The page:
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President's Office | Remarks: Cap & Gown Convocation, 2002

Cap and Gown Convocation

Congratulations, seniors!

This is a joyful occasion, one in which you take rightful pride in your accomplishments. But your right to wear these caps and gowns also comes with expectations and obligations. When you march forth from this Chapel in just a few minutes, you will re-enter a world that is in grave peril. You will go forth as changed people, women who are now one step closer to the circles of public leadership you will inhabit for most of the rest of your lives, in communities and corporations and perhaps even on the larger civic stage. In those circles you will use this education to achieve the ends of justice, charity and peace for your families and communities, nation and world. You may feel those mortarboards weighing a bit heavier on your heads.

Around the world, there are millions of women who will never know a day such as this. Women who have not been allowed to go to school at all, women whose garments are not a matter of choice and achievement but a matter of oppression, repression of their individuality as human beings, degradation of their worth and dignity as people of God.

Just today, the New York Times online carried a story of women in Afghanistan flocking to classes to learn to read and write after years of forced illiteracy. This passage describes the depth of their pain:

“ “Blind” is the word many of these illiterate women use to describe themselves, and it speaks to the confusion and difficulties that they encounter as uneducated members of a society already harshly discriminatory against women. “Without knowledge, I am blind; I do not know white from black,” said Torpikay, 30. “In town, I do not know where is the hospital, or the baths or the washroom, and I will take my dishes into the wrong place, because we just follow other women and don’t know where we are going.” That last comment raised laughter from the entire class. “The women most often complain of not being able to decipher street signs, even for the bathroom, and not being able to understand medical prescriptions, says Mariya, one of the teachers who have started literacy classes for adult women in an impoverished neighborhood known as Ali Chupan, on the east side of Mazar-i-Sharif.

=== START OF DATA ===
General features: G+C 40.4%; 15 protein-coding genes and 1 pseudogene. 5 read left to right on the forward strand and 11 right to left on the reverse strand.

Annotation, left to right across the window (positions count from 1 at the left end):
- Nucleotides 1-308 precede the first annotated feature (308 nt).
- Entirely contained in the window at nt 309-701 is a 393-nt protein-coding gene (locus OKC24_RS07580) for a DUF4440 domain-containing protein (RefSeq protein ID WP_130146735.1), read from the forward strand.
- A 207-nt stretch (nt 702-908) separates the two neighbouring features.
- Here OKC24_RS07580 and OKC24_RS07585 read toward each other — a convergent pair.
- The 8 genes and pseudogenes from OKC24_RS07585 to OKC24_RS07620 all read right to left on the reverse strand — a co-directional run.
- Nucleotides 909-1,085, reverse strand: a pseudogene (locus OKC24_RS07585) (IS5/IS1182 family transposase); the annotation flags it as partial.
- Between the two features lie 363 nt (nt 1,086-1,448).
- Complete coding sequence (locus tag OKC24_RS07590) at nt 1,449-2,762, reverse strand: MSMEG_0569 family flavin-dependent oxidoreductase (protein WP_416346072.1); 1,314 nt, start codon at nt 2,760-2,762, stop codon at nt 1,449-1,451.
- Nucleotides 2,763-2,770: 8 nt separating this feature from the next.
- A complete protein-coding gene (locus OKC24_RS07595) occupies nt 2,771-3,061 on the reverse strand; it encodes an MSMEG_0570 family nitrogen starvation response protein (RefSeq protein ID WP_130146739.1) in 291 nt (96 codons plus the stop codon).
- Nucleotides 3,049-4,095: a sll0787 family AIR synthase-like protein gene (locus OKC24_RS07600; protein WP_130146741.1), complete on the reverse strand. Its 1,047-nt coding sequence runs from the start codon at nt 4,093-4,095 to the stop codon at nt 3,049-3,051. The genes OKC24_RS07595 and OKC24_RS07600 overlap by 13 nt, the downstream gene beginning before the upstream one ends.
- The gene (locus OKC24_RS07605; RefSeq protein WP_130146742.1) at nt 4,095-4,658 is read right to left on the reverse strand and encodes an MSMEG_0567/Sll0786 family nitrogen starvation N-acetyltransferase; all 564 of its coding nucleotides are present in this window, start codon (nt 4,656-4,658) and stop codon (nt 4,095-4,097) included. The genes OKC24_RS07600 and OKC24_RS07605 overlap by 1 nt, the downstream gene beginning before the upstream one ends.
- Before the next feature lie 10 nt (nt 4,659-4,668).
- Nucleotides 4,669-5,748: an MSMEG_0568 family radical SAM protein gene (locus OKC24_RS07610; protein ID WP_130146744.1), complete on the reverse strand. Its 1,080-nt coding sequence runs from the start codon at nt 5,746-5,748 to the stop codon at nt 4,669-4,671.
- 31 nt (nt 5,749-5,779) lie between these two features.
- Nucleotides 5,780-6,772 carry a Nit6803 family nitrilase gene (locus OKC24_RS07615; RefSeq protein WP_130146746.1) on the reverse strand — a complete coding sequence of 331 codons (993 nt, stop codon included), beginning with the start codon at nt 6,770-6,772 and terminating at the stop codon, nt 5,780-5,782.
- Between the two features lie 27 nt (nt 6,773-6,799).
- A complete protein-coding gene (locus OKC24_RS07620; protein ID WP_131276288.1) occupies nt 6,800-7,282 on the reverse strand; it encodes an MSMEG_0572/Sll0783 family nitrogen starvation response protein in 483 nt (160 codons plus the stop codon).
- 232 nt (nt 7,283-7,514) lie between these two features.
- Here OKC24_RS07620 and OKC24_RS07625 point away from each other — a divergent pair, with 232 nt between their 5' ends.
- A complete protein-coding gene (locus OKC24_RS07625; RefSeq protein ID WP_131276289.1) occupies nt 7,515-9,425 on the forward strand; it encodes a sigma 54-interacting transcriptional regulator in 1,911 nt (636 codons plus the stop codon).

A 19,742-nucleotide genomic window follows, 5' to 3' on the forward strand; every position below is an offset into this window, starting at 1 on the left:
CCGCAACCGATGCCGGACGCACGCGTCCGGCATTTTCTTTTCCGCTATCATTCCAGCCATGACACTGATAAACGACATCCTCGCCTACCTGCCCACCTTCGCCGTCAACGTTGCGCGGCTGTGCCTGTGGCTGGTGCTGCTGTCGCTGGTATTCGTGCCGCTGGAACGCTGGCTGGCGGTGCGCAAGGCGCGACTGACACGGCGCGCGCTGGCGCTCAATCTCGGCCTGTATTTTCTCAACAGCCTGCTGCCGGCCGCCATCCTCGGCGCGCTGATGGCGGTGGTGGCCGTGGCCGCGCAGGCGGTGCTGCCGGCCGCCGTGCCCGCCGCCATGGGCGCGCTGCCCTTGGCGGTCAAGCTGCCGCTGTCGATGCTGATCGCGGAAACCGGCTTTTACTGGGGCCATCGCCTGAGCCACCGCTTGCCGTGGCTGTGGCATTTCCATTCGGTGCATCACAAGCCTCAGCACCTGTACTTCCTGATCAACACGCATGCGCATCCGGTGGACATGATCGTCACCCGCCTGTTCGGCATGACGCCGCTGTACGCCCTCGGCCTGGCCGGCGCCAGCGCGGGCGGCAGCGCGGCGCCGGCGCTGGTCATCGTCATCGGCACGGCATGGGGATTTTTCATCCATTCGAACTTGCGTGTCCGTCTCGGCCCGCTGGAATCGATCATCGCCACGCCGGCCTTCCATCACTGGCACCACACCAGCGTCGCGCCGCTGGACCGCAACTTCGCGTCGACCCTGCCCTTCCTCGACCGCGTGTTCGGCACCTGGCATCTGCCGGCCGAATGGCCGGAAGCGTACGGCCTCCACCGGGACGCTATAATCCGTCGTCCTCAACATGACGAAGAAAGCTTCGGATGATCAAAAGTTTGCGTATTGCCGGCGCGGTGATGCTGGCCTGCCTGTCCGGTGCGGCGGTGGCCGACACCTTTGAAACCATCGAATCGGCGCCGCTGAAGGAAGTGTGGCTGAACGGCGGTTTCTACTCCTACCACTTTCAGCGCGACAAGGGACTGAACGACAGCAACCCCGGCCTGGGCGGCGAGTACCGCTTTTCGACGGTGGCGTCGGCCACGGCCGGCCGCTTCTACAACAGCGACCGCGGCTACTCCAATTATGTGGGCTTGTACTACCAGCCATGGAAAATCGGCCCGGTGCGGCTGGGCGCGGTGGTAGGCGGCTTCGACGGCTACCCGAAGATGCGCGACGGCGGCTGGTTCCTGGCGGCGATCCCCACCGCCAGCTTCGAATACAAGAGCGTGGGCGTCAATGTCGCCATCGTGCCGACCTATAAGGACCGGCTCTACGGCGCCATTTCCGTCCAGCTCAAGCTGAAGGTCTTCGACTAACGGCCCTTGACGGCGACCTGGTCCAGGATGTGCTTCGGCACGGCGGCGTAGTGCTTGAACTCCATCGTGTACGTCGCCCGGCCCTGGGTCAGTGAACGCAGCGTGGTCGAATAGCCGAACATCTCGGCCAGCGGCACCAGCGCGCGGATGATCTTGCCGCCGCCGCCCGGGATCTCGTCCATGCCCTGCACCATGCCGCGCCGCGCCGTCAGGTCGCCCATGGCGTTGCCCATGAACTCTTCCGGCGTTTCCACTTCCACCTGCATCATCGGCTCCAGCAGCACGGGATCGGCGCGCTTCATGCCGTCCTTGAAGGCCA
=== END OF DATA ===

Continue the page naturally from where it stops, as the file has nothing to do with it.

“Silent, shadowy figures in public, Afghan women, dressed in the all-compassing burka, often are too timid to approach strangers to ask for directions. One woman said she could not tell the difference between government money and the money widely used in the north, which looks almost the same but is worth half the value. “She was sometimes cheated because of that,” Mariya said. And the women, especially those without men in the family, say they are ill equipped to manage the daily difficulties of running the household and feeding their families.”

The New York Times, September 22, 2002, A1 

These women and women like them all over the world have children who are trapped in the same abject poverty that has kept their families living in substandard conditions for generations. They live in the world’s breeding grounds of violence and terror, tyranny and evil.

Your education demands action on behalf of those who do not have a gift such as this. The cause of women and children throughout the world is the cause of peace and justice; this is a mission that St. Julie Billiart who founded the Sisters of Notre Dame de Namur nearly 200 years ago set for her sisters: to teach women what they need to know to be successful in life. For two centuries, the Sisters of Notre Dame have lived by this mission: “We take our stand with poor people, especially women and children, in the most abandoned places.” They have followed the instruction of Julie: “Let your hearts be as wide as the world.” 

We who have received the gift of education from this SND mission here at Trinity have an obligation to give a just return on their investment in us by carrying their mission forward in our lives and work. We, too, must make our hearts as wide as the world. The work is plentiful, the demands are great.

Around the world today, more than 125 million children are not educated, not even in school, and more than one billion people are illiterate. According to the international aid organization Oxfam, “Women are particularly disadvantaged, and one in three is illiterate.”